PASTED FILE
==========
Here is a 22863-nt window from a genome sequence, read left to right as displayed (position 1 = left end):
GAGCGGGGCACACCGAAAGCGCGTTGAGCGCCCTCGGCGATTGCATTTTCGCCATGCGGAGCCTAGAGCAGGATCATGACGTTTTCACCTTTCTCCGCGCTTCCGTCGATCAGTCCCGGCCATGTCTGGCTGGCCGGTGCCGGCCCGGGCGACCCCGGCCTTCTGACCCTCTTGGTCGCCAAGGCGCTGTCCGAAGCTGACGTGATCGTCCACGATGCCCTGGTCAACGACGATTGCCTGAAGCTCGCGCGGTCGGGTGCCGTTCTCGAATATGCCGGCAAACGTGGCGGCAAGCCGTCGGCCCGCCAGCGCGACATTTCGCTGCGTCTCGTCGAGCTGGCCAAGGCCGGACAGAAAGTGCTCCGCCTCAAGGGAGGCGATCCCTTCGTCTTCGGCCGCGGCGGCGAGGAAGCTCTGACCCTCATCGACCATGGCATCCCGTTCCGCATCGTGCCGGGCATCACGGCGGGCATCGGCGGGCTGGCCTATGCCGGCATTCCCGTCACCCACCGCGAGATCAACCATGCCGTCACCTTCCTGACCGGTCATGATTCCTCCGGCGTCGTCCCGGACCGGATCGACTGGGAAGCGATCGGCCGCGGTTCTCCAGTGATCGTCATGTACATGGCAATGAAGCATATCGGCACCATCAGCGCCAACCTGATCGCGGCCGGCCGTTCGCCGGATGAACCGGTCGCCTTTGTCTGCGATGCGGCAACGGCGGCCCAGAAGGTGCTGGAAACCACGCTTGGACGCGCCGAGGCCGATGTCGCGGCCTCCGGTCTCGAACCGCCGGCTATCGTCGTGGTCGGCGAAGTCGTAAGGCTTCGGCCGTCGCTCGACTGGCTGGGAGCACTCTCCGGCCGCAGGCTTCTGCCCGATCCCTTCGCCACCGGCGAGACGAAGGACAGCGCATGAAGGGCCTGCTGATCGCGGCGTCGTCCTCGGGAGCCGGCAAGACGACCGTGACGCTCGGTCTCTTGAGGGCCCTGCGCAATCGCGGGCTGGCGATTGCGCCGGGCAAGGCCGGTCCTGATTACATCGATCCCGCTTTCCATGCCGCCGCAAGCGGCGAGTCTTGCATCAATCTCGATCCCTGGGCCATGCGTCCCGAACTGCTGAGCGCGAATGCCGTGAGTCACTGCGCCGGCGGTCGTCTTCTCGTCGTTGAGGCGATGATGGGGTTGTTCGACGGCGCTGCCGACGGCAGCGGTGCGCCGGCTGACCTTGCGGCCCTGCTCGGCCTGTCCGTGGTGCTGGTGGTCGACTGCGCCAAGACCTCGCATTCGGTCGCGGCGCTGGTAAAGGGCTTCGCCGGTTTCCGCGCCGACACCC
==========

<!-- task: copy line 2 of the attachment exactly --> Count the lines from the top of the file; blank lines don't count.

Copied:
GAGCGGGGCACACCGAAAGCGCGTTGAGCGCCCTCGGCGATTGCATTTTCGCCATGCGGAGCCTAGAGCAGGATCATGACGTTTTCACCTTTCTCCGCGCTTCCGTCGATCAGTCCCGGCCATGTCTGGCTGGCCGGTGCCGGCCCGGGCGACCCCGGCCTTCTGACCCTCTTGGTCGCCAAGGCGCTGTCCGAAGCTGACGTGATCGTCCACGATGCCCTGGTCAACGACGATTGCCTGAAGCTCGCGCGGTCGGGTGCCGTTCTCGAATATGCCGGCAAACGTGGCGGCAAGCCGTCGGCCCGCCAGCGCGACATTTCGCTGCGTCTCGTCGAGCTGGCCAAGGCCGGACAGAAAGTGCTCCGCCTCAAGGGAGGCGATCCCTTCGTCTTCGGCCGCGGCGGCGAGGAAGCTCTGACCCTCATCGACCATGGCATCCCGTTCCGCATCGTGCCGGGCATCACGGCGGGCATCGGCGGGCTGGCCTATGCCGGCATTCCCGTCACCCACCGCGAGATCAACCATGCCGTCACCTTCCTGACCGGTCATGATTCCTCCGGCGTCGTCCCGGACCGGATCGACTGGGAAGCGATCGGCCGCGGTTCTCCAGTGATCGTCATGTACATGGCAATGAAGCATATCGGCACCATCAGCGCCAACCTGATCGCGGCCGGCCGTTCGCCGGATGAACCGGTCGCCTTTGTCTGCGATGCGGCAACGGCGGCCCAGAAGGTGCTGGAAACCACGCTTGGACGCGCCGAGGCCGATGTCGCGGCCTCCGGTCTCGAACCGCCGGCTATCGTCGTGGTCGGCGAAGTCGTAAGGCTTCGGCCGTCGCTCGACTGGCTGGGAGCACTCTCCGGCCGCAGGCTTCTGCCCGATCCCTTCGCCACCGGCGAGACGAAGGACAGCGCATGAAGGGCCTGCTGATCGCGGCGTCGTCCTCGGGAGCCGGCAAGACGACCGTGACGCTCGGTCTCTTGAGGGCCCTGCGCAATCGCGGGCTGGCGATTGCGCCGGGCAAGGCCGGTCCTGATTACATCGATCCCGCTTTCCATGCCGCCGCAAGCGGCGAGTCTTGCATCAATCTCGATCCCTGGGCCATGCGTCCCGAACTGCTGAGCGCGAATGCCGTGAGTCACTGCGCCGGCGGTCGTCTTCTCGTCGTTGAGGCGATGATGGGGTTGTTCGACGGCGCTGCCGACGGCAGCGGTGCGCCGGCTGACCTTGCGGCCCTGCTCGGCCTGTCCGTGGTGCTGGTGGTCGACTGCGCCAAGACCTCGCATTCGGTCGCGGCGCTGGTAAAGGGCTTCGCCGGTTTCCGCGCCGACACCC